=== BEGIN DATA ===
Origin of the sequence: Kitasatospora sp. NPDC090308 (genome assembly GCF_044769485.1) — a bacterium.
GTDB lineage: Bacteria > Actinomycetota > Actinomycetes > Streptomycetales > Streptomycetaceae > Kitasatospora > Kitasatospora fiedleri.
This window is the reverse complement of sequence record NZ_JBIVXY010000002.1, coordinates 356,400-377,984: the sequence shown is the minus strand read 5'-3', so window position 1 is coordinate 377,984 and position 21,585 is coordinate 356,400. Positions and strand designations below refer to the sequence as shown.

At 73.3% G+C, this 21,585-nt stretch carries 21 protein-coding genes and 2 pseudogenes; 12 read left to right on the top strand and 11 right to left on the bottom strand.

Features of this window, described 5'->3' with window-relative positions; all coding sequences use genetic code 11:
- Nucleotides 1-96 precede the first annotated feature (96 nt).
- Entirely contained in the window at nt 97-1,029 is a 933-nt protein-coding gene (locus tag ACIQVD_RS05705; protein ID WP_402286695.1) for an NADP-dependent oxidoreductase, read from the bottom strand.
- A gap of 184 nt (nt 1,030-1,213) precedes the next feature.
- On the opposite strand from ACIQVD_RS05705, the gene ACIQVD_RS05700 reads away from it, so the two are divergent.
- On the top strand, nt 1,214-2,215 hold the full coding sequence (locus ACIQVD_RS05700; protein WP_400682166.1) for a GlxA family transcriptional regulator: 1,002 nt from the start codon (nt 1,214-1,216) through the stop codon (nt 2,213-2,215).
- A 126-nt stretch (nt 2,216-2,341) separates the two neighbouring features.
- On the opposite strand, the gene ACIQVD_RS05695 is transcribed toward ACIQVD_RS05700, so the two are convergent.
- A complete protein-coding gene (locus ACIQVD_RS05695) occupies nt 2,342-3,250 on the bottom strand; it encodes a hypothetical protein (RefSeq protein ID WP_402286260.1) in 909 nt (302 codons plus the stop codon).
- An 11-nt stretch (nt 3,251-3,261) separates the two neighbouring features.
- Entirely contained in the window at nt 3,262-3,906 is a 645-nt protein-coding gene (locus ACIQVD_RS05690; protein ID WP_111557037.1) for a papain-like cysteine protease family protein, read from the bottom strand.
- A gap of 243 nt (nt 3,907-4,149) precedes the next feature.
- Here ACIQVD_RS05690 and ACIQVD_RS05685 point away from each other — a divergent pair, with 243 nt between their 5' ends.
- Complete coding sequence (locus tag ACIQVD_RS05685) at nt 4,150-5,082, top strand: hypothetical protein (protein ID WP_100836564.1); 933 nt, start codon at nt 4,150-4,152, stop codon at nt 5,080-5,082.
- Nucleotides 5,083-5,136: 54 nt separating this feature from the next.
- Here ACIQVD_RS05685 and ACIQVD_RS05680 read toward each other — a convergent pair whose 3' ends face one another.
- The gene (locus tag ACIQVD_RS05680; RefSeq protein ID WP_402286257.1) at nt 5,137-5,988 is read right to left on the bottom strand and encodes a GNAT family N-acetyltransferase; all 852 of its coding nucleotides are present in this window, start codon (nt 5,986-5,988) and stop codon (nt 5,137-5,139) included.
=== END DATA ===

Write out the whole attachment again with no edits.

Origin of the sequence: Kitasatospora sp. NPDC090308 (genome assembly GCF_044769485.1) — a bacterium.
GTDB lineage: Bacteria > Actinomycetota > Actinomycetes > Streptomycetales > Streptomycetaceae > Kitasatospora > Kitasatospora fiedleri.
This window is the reverse complement of sequence record NZ_JBIVXY010000002.1, coordinates 356,400-377,984: the sequence shown is the minus strand read 5'-3', so window position 1 is coordinate 377,984 and position 21,585 is coordinate 356,400. Positions and strand designations below refer to the sequence as shown.

At 73.3% G+C, this 21,585-nt stretch carries 21 protein-coding genes and 2 pseudogenes; 12 read left to right on the top strand and 11 right to left on the bottom strand.

Features of this window, described 5'->3' with window-relative positions; all coding sequences use genetic code 11:
- Nucleotides 1-96 precede the first annotated feature (96 nt).
- Entirely contained in the window at nt 97-1,029 is a 933-nt protein-coding gene (locus tag ACIQVD_RS05705; protein ID WP_402286695.1) for an NADP-dependent oxidoreductase, read from the bottom strand.
- A gap of 184 nt (nt 1,030-1,213) precedes the next feature.
- On the opposite strand from ACIQVD_RS05705, the gene ACIQVD_RS05700 reads away from it, so the two are divergent.
- On the top strand, nt 1,214-2,215 hold the full coding sequence (locus ACIQVD_RS05700; protein WP_400682166.1) for a GlxA family transcriptional regulator: 1,002 nt from the start codon (nt 1,214-1,216) through the stop codon (nt 2,213-2,215).
- A 126-nt stretch (nt 2,216-2,341) separates the two neighbouring features.
- On the opposite strand, the gene ACIQVD_RS05695 is transcribed toward ACIQVD_RS05700, so the two are convergent.
- A complete protein-coding gene (locus ACIQVD_RS05695) occupies nt 2,342-3,250 on the bottom strand; it encodes a hypothetical protein (RefSeq protein ID WP_402286260.1) in 909 nt (302 codons plus the stop codon).
- An 11-nt stretch (nt 3,251-3,261) separates the two neighbouring features.
- Entirely contained in the window at nt 3,262-3,906 is a 645-nt protein-coding gene (locus ACIQVD_RS05690; protein ID WP_111557037.1) for a papain-like cysteine protease family protein, read from the bottom strand.
- A gap of 243 nt (nt 3,907-4,149) precedes the next feature.
- Here ACIQVD_RS05690 and ACIQVD_RS05685 point away from each other — a divergent pair, with 243 nt between their 5' ends.
- Complete coding sequence (locus tag ACIQVD_RS05685) at nt 4,150-5,082, top strand: hypothetical protein (protein ID WP_100836564.1); 933 nt, start codon at nt 4,150-4,152, stop codon at nt 5,080-5,082.
- Nucleotides 5,083-5,136: 54 nt separating this feature from the next.
- Here ACIQVD_RS05685 and ACIQVD_RS05680 read toward each other — a convergent pair whose 3' ends face one another.
- The gene (locus tag ACIQVD_RS05680; RefSeq protein ID WP_402286257.1) at nt 5,137-5,988 is read right to left on the bottom strand and encodes a GNAT family N-acetyltransferase; all 852 of its coding nucleotides are present in this window, start codon (nt 5,986-5,988) and stop codon (nt 5,137-5,139) included.